• By Rebecca Davis
    Apr 23, 2008
    "Sisypuss: Comments on the book" This lurid, heartbreaking tale should be required reading for all children. Yes, it does contain some graphic language; however, I feel that this aspect is outweighed by the book's primary message. The real moral of this story is that animals have feelings, and endure just as much pain and suffering as we do when mistreated. Humans are all too often sadistic brutes, and this is depicted in the book along with the rare, precious instances of kindness and loving care. Be forewarned, this book will shock you. It is likely to make you cry if you are an animal lover, and might cause feelings of depression if you did not already know what kind of pain and suffering innocent creatures are so often subjected to by our fellow humans. For some this will be a needed wake-up call. Contgratulations to the author for her couragous publication of this tale, simultaneously brutally honest and illuminating.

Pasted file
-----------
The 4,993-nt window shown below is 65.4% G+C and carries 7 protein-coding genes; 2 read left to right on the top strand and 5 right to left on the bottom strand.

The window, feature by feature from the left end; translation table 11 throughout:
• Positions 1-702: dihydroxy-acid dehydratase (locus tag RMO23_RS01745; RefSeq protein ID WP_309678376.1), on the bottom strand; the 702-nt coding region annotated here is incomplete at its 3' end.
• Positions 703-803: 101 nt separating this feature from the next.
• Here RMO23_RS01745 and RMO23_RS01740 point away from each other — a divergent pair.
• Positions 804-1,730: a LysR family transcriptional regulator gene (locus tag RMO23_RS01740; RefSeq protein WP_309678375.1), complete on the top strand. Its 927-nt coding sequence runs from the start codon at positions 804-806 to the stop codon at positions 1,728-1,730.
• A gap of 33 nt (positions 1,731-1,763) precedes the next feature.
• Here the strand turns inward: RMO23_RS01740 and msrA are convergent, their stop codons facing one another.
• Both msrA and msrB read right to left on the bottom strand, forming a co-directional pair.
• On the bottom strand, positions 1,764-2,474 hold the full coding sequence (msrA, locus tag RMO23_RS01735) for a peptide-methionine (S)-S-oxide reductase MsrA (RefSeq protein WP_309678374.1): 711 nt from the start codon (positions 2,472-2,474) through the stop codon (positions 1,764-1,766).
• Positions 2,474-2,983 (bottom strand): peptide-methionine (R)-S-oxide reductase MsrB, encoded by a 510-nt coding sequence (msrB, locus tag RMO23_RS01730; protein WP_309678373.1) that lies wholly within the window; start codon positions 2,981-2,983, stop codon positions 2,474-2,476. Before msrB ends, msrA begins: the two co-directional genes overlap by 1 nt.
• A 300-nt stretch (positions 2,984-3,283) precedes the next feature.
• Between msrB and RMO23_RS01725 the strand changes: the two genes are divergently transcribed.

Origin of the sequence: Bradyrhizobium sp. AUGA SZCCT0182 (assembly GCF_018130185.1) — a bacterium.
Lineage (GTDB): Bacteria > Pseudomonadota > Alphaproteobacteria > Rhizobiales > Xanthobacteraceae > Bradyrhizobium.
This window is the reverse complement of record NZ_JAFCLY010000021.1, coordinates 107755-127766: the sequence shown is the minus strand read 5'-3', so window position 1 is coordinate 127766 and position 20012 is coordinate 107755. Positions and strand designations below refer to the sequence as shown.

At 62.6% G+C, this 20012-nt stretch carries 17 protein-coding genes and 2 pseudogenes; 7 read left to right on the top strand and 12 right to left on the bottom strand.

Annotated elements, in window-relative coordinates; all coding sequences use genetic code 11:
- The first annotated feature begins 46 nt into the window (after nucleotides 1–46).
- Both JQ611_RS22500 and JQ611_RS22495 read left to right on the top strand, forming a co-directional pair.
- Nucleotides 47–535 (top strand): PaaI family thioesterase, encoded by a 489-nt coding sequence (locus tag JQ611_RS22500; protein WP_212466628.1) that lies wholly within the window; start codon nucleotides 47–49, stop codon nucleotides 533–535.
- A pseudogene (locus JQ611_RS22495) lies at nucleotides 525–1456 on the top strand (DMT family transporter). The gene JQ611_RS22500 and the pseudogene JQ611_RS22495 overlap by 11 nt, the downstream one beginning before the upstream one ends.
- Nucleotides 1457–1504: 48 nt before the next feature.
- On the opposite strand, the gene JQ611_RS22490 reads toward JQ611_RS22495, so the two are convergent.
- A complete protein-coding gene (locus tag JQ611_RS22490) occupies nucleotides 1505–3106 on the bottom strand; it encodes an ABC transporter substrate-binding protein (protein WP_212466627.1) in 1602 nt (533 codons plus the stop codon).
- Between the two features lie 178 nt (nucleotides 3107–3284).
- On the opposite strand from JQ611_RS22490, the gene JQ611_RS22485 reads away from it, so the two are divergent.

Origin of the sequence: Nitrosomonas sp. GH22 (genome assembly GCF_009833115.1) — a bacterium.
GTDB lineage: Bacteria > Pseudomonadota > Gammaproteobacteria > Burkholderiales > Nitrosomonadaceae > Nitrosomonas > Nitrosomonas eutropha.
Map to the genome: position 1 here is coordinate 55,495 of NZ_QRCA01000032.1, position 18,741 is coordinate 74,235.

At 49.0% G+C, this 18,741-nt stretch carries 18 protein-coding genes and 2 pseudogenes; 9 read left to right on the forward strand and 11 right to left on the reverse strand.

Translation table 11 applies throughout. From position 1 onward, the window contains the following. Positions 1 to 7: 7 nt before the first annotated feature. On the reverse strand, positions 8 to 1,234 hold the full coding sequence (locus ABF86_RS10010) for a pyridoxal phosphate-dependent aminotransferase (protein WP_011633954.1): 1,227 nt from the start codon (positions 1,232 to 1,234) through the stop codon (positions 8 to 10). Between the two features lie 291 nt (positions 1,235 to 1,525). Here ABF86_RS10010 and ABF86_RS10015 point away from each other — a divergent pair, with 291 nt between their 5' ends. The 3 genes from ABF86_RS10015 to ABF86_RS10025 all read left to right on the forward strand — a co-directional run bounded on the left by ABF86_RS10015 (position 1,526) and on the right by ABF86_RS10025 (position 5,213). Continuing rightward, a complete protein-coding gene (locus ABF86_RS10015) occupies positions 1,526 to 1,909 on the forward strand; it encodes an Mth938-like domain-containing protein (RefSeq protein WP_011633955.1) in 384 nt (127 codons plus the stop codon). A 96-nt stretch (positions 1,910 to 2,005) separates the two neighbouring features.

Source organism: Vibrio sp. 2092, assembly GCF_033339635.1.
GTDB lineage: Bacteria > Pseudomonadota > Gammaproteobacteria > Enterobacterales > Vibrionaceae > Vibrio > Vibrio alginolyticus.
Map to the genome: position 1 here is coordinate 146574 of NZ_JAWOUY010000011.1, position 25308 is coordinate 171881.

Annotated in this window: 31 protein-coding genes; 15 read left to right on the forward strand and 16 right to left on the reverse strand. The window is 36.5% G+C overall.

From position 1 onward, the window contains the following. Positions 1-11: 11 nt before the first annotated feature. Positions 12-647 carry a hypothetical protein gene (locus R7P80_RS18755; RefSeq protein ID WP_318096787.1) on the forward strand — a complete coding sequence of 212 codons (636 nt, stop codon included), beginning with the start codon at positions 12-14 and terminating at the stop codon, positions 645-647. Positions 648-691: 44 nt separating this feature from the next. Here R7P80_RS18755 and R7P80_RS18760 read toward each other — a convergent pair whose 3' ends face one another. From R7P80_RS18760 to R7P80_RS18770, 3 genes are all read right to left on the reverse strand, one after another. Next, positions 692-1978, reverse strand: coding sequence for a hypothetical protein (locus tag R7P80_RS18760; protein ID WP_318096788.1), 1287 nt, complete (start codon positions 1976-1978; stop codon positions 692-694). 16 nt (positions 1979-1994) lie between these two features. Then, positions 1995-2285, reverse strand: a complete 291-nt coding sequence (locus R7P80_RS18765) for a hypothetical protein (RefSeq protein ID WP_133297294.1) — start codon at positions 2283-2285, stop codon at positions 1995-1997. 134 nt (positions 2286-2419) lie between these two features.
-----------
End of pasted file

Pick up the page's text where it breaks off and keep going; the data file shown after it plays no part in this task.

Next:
There are no reviews for previous versions of this product

Product Details

Patricia Halloff
September 30, 2011
File Format
File Size
987.47 KB

Formats for this Ebook

Required Software Any PDF Reader, Apple Preview
Supported Devices Windows PC/PocketPC, Mac OS, Linux OS, Apple iPhone/iPod Touch... (See More)
# of Devices Unlimited
Flowing Text / Pages Pages
Printable? Yes
Report This Content to Lulu >

Moderation of Questionable Content

Thank you for your interest in helping us moderate questionable content on Lulu. If you need assistance with an order or the publishing process, please contact our support team directly.

How does this content violate the Lulu Membership Agreement?


Listed In